Turningthe voucher argumenton its head

We must find new and innovative ways to im-prove public schools, before it’s too late.

Champions of public education will rightly criticize the school voucher plan Sen. David Hann, R-Eden Prairie, and Rep. Mark Buesgens, R-Jordan, recently introduced. If private schools get public funds in addition to tuition, they will eventually put public schools out of business, destroying an important cornerstone of our democracy.

But those who value public education need to do more than simply fight the proposal and others like it. We need new initiatives to improve public schools, and we should start by turning the voucher concept on its head. School systems should be allowed to create some tuition-based schools, thus bringing private dollars to public schools, instead of the reverse.

A school district could create a tuition-based school that charges $2,000 per child, per year. That school keeps, say, 70 percent for on-site, parent-directed improvements. The other 30 percent goes to improve other schools.

Imagine a public school with 500 students that collected an additional $1,400 per student in tuition and what it could do with an extra $700,000 a year in unrestricted funds. Then imagine what the district could do with the additional $600 per student -$300,000 – to help other schools.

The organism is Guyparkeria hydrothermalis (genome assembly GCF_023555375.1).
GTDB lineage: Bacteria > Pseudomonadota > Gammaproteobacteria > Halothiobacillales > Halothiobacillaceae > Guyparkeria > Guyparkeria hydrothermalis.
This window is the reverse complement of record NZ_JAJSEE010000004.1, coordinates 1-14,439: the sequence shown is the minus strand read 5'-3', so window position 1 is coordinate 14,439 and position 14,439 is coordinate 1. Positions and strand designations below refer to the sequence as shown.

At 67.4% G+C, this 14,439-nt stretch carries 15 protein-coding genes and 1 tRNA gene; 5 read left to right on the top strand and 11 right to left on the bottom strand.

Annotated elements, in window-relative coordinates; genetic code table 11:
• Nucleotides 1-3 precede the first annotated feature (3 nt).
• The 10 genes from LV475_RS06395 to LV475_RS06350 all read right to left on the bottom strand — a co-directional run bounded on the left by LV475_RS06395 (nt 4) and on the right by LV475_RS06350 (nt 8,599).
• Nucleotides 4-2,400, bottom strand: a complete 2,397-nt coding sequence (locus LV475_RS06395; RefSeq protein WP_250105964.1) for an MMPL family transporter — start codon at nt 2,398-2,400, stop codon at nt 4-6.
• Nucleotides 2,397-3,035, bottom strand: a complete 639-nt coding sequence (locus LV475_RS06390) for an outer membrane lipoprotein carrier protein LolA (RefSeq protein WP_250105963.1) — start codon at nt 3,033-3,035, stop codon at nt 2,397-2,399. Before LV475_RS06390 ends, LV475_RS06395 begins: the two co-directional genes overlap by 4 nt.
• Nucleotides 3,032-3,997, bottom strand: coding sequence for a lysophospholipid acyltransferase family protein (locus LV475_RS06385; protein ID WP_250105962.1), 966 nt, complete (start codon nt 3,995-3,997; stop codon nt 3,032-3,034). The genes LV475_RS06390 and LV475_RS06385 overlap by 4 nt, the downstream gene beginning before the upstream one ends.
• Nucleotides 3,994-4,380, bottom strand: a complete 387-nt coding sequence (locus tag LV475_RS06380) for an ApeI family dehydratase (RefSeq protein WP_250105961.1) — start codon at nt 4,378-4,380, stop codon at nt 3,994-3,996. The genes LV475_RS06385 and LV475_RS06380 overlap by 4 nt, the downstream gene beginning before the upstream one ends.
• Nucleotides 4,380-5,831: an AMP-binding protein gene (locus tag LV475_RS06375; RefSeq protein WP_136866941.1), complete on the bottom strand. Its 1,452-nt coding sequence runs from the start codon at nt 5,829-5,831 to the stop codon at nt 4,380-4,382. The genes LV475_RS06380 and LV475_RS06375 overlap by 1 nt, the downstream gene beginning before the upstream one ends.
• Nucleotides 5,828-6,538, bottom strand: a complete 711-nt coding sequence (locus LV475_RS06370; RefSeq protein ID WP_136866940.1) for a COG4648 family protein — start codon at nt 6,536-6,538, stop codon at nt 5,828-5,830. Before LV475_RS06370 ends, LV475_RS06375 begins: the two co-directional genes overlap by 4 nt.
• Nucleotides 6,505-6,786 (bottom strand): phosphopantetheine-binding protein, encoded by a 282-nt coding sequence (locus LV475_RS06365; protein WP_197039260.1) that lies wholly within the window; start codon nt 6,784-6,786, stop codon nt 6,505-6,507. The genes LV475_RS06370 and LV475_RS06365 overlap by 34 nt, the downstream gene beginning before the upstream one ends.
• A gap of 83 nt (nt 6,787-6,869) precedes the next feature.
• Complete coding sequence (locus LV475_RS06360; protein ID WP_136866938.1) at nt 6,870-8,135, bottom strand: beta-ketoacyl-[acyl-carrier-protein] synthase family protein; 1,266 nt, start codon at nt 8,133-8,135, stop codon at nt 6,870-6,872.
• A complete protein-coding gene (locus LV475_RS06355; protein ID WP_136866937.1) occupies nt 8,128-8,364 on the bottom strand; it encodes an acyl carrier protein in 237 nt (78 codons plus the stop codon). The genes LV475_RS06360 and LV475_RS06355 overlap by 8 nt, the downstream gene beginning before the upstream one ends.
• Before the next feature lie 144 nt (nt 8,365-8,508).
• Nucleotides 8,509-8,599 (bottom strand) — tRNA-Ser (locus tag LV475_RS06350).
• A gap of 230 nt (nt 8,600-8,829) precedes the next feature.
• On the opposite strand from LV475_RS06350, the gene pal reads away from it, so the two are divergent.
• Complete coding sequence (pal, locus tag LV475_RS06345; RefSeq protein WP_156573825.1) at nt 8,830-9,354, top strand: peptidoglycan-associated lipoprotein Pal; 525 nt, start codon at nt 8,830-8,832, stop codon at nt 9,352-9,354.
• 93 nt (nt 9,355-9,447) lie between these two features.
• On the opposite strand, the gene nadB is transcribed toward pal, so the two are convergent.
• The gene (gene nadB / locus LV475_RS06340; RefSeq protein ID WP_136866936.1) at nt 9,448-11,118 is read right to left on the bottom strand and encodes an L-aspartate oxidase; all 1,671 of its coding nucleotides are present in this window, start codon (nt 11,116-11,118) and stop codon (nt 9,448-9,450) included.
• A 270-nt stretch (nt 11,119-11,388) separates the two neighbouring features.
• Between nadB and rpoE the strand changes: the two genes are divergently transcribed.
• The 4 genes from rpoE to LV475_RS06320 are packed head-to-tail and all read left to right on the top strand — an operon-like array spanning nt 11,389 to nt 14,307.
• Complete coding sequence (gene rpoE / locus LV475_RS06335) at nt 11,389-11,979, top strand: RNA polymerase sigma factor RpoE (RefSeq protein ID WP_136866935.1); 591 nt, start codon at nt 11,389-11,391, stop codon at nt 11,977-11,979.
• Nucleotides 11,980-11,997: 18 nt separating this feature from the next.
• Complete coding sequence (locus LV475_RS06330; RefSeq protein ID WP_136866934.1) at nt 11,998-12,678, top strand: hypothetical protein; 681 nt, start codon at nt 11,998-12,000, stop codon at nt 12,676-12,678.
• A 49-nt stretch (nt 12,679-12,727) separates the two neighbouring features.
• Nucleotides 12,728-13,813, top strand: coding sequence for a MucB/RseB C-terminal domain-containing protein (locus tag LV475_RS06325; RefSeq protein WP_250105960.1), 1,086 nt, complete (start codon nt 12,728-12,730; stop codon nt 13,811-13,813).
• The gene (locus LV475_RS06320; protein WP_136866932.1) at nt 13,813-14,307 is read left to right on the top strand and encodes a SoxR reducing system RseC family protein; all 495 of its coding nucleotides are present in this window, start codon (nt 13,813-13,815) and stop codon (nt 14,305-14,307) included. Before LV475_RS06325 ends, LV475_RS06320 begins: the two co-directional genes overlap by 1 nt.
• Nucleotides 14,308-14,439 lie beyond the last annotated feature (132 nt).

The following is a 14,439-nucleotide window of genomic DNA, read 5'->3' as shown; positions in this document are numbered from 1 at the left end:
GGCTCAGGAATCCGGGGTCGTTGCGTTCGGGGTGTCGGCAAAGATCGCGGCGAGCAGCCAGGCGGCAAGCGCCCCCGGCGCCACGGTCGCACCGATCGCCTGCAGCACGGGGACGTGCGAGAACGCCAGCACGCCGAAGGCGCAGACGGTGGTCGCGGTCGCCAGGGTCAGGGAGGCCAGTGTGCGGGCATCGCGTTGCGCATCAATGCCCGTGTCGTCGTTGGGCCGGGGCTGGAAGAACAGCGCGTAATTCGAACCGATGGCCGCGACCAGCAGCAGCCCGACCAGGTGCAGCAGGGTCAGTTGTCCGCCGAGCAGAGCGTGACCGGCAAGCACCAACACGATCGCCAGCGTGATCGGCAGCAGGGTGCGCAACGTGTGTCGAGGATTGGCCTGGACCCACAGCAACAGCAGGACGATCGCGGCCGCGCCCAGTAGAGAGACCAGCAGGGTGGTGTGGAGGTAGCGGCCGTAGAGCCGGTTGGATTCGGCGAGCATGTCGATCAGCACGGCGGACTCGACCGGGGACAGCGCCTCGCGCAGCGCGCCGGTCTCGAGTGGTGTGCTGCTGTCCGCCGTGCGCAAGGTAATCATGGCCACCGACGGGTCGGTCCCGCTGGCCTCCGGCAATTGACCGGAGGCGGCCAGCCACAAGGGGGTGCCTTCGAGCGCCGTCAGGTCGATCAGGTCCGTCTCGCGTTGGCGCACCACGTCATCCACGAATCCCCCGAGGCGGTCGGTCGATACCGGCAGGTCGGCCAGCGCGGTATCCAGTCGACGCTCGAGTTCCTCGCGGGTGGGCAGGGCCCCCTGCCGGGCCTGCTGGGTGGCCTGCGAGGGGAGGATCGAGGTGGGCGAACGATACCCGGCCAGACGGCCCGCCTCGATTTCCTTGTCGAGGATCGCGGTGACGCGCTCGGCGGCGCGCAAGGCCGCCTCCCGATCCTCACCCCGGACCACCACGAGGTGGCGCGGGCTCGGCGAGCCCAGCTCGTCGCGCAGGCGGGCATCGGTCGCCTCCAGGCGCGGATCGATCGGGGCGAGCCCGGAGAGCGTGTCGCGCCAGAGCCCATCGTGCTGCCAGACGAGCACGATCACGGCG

The key to this plan would be attracting parents – like my wife and I – who are willing and able to pay tuition for a public school. We plan to send our son to a public kindergarten this fall, and would certainly pay tuition in exchange for a significant say in its use. That’s what private school parents get. We’re not well off, but we can afford $2,000 a year – it’s much less than our preschool costs. I’m certain there are many other willing and able families.

Critics might argue my plan would lead to a two-tiered public educational system. I wouldn’t dismiss this argument lightly. But we’re already facing that prospect, between public and private schools. This inequity will only grow stronger as vouchers, tuition tax credits and other plans are enacted. Support for such plans will grow as confidence in public schools wanes.

My plan would bring significant additional revenue into the public school system when state and local funds are hard to come by. It has the potential to keep families invested in – and confident about – our public schools’ future.

Michael Jon Olson has a master’s in education policy and administration from the University. Please send comments to [email protected]